Look, saying that the government could "remove profit" or "negotiate costs" seems to me like just more hand-waving. Anyone who knows anything about economics or who is the least bit skeptical of the benefits of single payer isn't going to accept that answer.

Basically, there's a lot of money being spent in the healthcare system right now. We call some of it "profit," and then people try to demonize that, but the bottom line is that it all goes to "costs" of some kind. Some of those costs are what we might call "good costs" or "necessary costs." If it costs a dollar to make a dose of penicillin, we'd all agree that's a "good cost" for us to pay in order to treat an infectious disease. If it costs $10,000 to manufacture an x-ray machine to diagnose broken bones, we'd likely all agree that that's a "good cost." A well-baby checkup that ensures that a newborn is thriving would likely be a "good cost."

Some of those costs, however, are what many people would consider "bad costs." If a dermatologist makes enough money popping pimples to afford a 90-foot yacht, some people would say he charges too much money for his services and that his "excessive" salary is a "bad cost." When a mentally ill homeless person takes an ambulance ride to the emergency room twice a week complaining of pain and is then discharged when the triage doctors determine that he's making it up to get in out of the cold, the thousands of dollars in unpaid bills he racks up and that are passed on to the rest of us are a "bad cost." A lot of doctors will tell you that most back surgeries are "bad costs," because they rarely ever cure back pain, cost a lot of money, and lead to future medical expenses that could have been avoided if the patient had been treated in more effective, less invasive ways.

The theory behind single payer is that its structure allows us to focus our money on "good costs" and minimize or eliminate "bad costs." To the extent that people rail about removing profits, what they're really saying is that under single payer, drug company CEOs would have their compensation cut, doctors wouldn't go to lavish conventions in Maui, and we wouldn't pay for treatments that many patients demand, but that doctors know don't actually work. Additionally, by alloting more money to "good costs," we could render some of the "bad costs" unnecessary. If everyone has a doctor they can go to for free, most people will go when their stomach first hurts instead of waiting and showing up in the emergency room a day later with a burst appendix. Coverage for diabetes management means fewer amputations and other life-threatening complications.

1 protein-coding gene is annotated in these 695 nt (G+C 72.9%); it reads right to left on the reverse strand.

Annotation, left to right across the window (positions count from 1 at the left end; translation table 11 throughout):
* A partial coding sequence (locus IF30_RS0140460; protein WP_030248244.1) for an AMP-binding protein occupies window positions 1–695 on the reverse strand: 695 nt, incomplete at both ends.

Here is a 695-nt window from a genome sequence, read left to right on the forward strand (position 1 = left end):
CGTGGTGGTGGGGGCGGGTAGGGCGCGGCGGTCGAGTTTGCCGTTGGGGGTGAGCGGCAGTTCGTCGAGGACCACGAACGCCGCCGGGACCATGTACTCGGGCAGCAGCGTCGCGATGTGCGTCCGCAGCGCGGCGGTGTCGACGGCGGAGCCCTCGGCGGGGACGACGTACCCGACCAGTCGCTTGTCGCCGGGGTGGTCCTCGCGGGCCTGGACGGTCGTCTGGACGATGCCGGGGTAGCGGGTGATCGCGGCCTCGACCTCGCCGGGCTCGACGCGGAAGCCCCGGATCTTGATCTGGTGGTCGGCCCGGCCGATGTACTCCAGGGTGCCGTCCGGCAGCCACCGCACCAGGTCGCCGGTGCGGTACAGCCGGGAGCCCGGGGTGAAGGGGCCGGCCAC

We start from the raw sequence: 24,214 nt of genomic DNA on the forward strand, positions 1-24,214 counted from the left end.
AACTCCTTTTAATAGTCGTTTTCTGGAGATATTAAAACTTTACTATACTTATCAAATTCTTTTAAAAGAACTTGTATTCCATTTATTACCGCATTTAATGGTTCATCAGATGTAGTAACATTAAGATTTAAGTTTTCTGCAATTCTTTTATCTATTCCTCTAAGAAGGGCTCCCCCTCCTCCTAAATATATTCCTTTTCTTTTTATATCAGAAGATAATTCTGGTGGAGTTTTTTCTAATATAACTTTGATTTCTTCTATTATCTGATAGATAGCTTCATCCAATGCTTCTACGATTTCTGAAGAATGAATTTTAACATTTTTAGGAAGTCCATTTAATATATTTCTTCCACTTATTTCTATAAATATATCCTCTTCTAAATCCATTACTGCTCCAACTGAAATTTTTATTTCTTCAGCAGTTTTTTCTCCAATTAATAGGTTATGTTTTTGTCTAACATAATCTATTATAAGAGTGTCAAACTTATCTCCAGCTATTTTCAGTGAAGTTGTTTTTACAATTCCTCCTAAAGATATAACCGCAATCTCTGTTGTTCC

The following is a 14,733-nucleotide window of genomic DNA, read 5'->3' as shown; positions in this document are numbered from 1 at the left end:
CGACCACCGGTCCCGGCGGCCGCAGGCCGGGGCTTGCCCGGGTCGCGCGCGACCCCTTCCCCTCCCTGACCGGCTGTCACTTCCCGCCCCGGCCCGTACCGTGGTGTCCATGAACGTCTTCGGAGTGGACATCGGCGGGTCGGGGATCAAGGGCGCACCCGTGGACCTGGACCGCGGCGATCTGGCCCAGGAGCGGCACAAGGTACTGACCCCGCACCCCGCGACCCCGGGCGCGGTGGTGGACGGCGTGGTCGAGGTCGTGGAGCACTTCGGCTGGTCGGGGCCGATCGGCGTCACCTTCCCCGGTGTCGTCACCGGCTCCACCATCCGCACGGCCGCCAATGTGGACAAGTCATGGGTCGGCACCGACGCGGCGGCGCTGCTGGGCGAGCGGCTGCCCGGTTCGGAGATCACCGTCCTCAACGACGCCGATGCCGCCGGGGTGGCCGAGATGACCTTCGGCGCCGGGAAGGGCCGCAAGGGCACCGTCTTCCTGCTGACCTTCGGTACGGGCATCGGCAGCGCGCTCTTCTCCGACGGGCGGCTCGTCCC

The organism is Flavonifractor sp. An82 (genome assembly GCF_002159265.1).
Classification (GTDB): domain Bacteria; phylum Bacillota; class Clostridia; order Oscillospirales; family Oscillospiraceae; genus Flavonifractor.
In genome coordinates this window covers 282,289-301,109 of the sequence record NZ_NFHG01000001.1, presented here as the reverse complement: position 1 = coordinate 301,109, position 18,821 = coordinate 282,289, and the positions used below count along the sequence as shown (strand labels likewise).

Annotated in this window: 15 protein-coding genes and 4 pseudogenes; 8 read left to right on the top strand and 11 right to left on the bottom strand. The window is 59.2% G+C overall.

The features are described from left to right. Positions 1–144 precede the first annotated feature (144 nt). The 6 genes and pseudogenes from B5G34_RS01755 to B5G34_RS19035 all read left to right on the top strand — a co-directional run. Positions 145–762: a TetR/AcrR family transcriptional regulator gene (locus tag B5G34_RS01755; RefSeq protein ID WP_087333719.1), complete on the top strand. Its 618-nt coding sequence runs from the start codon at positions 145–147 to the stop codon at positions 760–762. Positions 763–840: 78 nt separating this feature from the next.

The question is whether it's possible to target the "bad costs" for elimination without accidentally cutting a lot of the "good costs," or at least "costs for things that patients think they need and that they'll be really upset when someone tells them they can't have." I suspect that's what most people fear when they talk about "death panels." They fear that a government agency somewhere is going to say, "I know you're hurting, but the thing that you think will make you stop hurting is too expensive, so we're not going to pay for it, and furthermore, since we don't pay for it, it probably isn't even available because there's no market for it." And this is a really tough problem. Health insurance companies deal with this now, and that's why you have a fight every month with your insurer over whether you have to use the generic version of your antidepressant, which they say is exactly the same, but which you know from personal experience and your doctor agrees doesn't work as well for you as the brand name version that costs more. People fear decisions being made by anyone other than them and doctors they trust, but any version of cutting "bad costs" is going to involve some degree of government officials overruling patients and doctors by decreeing what is and is not a coverable expense.